Getting practical about the future of work
Adapting to a digital age will require organizations—and not just employees—to equip themselves with new capabilities.
What story will people tell about your organization over the next ten years? Will they celebrate an enthusiastic innovator that thrived by adapting workforce skills and ways of working to the demands of the new economy? Or will they blame poor financial or operational results, unhappy employees, and community disruption on a short-sighted or delayed talent strategy?
Our modeling shows that by 2030, up to 30 to 40 percent of all workers in developed countries may need to move into new occupations or at least upgrade their skill sets significantly. Research further suggests that skilled workers in short supply will become even scarcer. Some major organizations are already out front on this issue. Amazon recently pledged $700 million to retrain 100,000 employees for higher-skilled jobs in technology (for example, training warehouse employees to become basic data analysts). JPMorgan Chase made a five-year, $350 million commitment to develop technical skills in high demand—in part targeting its own workers. And Walmart has already invested more than $2 billion in wages and training programs, including Walmart Pathways, which educates entry-level employees about the company’s business model and helps workers develop valuable soft skills.1
Any company that doesn’t join the early adopters and address its underlying talent needs may fall short of its digital aspirations. Equally important, senior managers may miss opportunities to work collaboratively with employees to create a prosperous and fulfilling future for all stakeholders—the communities where the company operates, its workforce, and the wider society that ultimately sanctions its activities.
Why employers should lead the way
The pace and scale of technological disruption—with its risks of unemployment and growing income inequality—are as much a social and political challenge as a business one. Nonetheless, employers are best placed to be in the vanguard of change and make positive societal impact—for example, by upgrading the capabilities of their employees and equipping them with new skills. And employers themselves stand to reap the greatest benefit if they can successfully transform the workforce in this way. Many leading businesses are realizing that they cannot hire all the new skills they need. The better solution is to look internally and develop talent they already have, as this approach is often not only quicker and more financially prudent but also good for morale and the company’s long-term attractiveness to potential recruits.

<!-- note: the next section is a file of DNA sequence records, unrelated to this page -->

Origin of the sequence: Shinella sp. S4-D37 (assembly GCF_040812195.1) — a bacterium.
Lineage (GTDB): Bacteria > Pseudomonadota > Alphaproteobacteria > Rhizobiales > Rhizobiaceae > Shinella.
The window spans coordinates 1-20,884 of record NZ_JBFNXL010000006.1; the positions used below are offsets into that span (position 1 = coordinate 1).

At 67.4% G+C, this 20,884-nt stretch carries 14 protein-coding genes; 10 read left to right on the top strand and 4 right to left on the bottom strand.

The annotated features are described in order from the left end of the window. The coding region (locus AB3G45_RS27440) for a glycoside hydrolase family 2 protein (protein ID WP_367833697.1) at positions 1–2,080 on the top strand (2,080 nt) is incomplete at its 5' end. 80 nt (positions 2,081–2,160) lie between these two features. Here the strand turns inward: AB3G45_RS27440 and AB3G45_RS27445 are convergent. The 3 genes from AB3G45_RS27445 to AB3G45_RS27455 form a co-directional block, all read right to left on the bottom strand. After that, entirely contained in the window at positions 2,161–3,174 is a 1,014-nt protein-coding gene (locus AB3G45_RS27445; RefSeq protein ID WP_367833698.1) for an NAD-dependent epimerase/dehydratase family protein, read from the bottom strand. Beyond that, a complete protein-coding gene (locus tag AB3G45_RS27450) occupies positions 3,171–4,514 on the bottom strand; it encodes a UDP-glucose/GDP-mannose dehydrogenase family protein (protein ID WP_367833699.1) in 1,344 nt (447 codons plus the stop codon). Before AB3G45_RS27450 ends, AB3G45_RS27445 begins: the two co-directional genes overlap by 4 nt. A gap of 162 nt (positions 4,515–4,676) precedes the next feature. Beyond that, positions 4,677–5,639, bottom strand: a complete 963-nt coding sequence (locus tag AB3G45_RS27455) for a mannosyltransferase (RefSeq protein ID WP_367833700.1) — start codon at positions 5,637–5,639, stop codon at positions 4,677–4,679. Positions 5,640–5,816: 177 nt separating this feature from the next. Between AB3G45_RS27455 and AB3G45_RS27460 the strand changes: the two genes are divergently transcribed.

We already know from our executive surveys that most leaders see talent as the largest barrier to the successful implementation of new strategies—notably, those driven by digitization and automation. Furthermore, 64 percent of executives in the United States, and more than 50 percent in the United States and Europe combined, agree that companies should take the lead in closing the global skill gap and preparing employees for the future of work.
Regrettably, the gap between the statements of these executives and the actions of their companies is stark. Only a third of global executives report that their organizations have launched any new reskilling programs, including small pilots. Yet digital skills are in short supply as incumbents in traditional industries actively recruit people who have them and as tech companies expand.
The good news, as we will explain, is that by taking concrete steps now to build an infrastructure that supports the future of work, companies can set themselves up for success in this new competitive era.
Rolling out the road map